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J Comp Neurol. 1987 Jan 15;255(3):425-38.

Inability of neural crest cells to colonize the presumptive aganglionic bowel of ls/ls mutant mice: requirement for a permissive microenvironment.


The enteric system is formed by cells that migrate to the bowel from the neural crest. In order to gain insight into intraenteric factors that influence this migration, the colonization of the bowel of the ls/ls mouse was investigated. The terminal 2 mm of ls/ls intestine fails to become colonized by crest cells and thus remains aganglionic. The entire bowel of control mice and ls/ls mice was explanted before the appearance in situ of recognizable neurons and grown in organotypic tissue culture. Neurons, detected by the histochemical demonstration of acetylcholinesterase activity, developed throughout the length of the control gut, but, even in vitro, were excluded from the terminal segment of the ls/ls intestine. Co-culture experiments were done, in which primary and secondary sources of crest cells were combined with recipient segments of bowel, to test the ability of the recipient tissue to become colonized by neural precursors. The primary source was murine crest cells migrating away from an explant of the neuraxis. Secondary sources included avian and murine foregut (control and ls/ls) containing migratory crest cells as well as the quail ganglion of Remak. Recipient segments of bowel included control avian and murine hindgut, explanted before the tissue had become colonized by crest cells in situ, as well as the presumptive aganglionic bowel of ls/ls mice. Both primary and secondary sources of crest cells proved to be able to contribute neurons to the control segments of recipient hindgut. Species differences were no barrier to the colonization of the bowel in vitro. Moreover, the ls/ls foregut was as good a source of neural precursors for a normal recipient bowel, as was control avian or murine foregut. In contrast, none of the sources of crest cells that were utilized contributed neurons to the presumptive aganglionic gut of ls/ls mice. Both cells and processes of enteric neurons developing in vitro (detected by demonstrating neurofilament immunoreactivity) tended to be excluded from the presumptive aganglionic tissue. On the other hand, neurites, but not cell bodies, of dorsal root ganglia co-cultured with presumptive aganglionic ls/ls bowel did enter the abnormal zone. These data are consistent with the hypothesis that nonneuronal elements of the wall of the presumptive aganglionic region of the ls/ls gut are abnormal and prevent the colonization of this segment of the gut with viable neural precursors from the neural crest.(ABSTRACT TRUNCATED AT 400 WORDS).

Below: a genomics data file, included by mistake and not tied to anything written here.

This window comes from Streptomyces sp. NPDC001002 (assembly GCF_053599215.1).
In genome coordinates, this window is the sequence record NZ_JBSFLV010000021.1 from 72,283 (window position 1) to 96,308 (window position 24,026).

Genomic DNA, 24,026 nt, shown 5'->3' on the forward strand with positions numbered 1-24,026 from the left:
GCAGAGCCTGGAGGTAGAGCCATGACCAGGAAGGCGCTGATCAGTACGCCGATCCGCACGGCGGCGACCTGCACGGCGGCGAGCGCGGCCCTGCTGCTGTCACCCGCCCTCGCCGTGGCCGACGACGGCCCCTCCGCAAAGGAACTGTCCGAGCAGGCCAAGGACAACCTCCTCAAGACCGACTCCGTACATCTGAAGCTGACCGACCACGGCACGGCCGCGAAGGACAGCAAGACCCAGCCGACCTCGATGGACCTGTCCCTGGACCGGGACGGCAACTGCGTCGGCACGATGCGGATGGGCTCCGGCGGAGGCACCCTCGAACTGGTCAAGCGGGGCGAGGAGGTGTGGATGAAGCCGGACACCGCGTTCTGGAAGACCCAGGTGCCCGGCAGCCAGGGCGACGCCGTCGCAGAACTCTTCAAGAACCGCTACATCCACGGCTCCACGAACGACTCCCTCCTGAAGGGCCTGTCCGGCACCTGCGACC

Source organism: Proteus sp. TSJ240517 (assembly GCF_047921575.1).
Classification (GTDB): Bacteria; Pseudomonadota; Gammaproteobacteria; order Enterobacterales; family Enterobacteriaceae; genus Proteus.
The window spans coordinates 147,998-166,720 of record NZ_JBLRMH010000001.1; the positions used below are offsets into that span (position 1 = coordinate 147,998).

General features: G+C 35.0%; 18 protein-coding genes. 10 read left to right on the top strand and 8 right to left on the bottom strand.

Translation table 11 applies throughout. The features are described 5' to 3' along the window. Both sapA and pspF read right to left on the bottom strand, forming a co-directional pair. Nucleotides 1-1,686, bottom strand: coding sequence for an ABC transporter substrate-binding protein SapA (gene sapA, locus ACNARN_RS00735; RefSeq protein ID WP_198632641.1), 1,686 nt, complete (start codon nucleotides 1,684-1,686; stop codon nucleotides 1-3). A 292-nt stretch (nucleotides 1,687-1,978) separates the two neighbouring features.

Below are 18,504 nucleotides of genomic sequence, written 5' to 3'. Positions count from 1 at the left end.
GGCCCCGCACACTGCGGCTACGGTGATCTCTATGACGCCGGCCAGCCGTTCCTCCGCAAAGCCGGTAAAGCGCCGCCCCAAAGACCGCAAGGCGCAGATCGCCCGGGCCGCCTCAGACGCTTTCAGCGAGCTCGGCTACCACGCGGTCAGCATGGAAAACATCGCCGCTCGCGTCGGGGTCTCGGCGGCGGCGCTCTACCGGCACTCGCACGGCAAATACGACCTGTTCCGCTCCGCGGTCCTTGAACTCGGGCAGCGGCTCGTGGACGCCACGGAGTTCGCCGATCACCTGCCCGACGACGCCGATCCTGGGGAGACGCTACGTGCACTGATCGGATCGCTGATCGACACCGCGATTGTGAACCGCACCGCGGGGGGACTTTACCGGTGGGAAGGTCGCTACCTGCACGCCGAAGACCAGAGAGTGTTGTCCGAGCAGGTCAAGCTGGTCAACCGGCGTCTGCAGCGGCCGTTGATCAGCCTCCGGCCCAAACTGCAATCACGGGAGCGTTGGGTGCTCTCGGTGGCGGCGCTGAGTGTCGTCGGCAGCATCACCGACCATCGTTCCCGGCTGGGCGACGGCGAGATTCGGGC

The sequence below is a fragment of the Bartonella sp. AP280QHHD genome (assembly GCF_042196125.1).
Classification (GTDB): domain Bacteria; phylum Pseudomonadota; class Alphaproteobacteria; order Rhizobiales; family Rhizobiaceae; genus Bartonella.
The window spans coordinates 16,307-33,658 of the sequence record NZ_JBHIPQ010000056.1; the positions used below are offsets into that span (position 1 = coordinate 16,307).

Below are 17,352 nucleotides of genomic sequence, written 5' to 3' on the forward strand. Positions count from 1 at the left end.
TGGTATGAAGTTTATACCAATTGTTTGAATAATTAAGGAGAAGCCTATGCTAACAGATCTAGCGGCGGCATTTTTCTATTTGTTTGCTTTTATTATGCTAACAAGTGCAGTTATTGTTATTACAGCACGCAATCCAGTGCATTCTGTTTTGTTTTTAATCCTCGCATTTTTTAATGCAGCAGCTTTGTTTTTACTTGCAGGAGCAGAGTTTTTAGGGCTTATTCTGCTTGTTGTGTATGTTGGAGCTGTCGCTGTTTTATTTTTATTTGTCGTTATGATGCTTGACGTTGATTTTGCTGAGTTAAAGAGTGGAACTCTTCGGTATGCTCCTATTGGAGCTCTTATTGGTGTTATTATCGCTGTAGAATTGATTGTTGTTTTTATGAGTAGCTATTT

[Indexed for MEDLINE]

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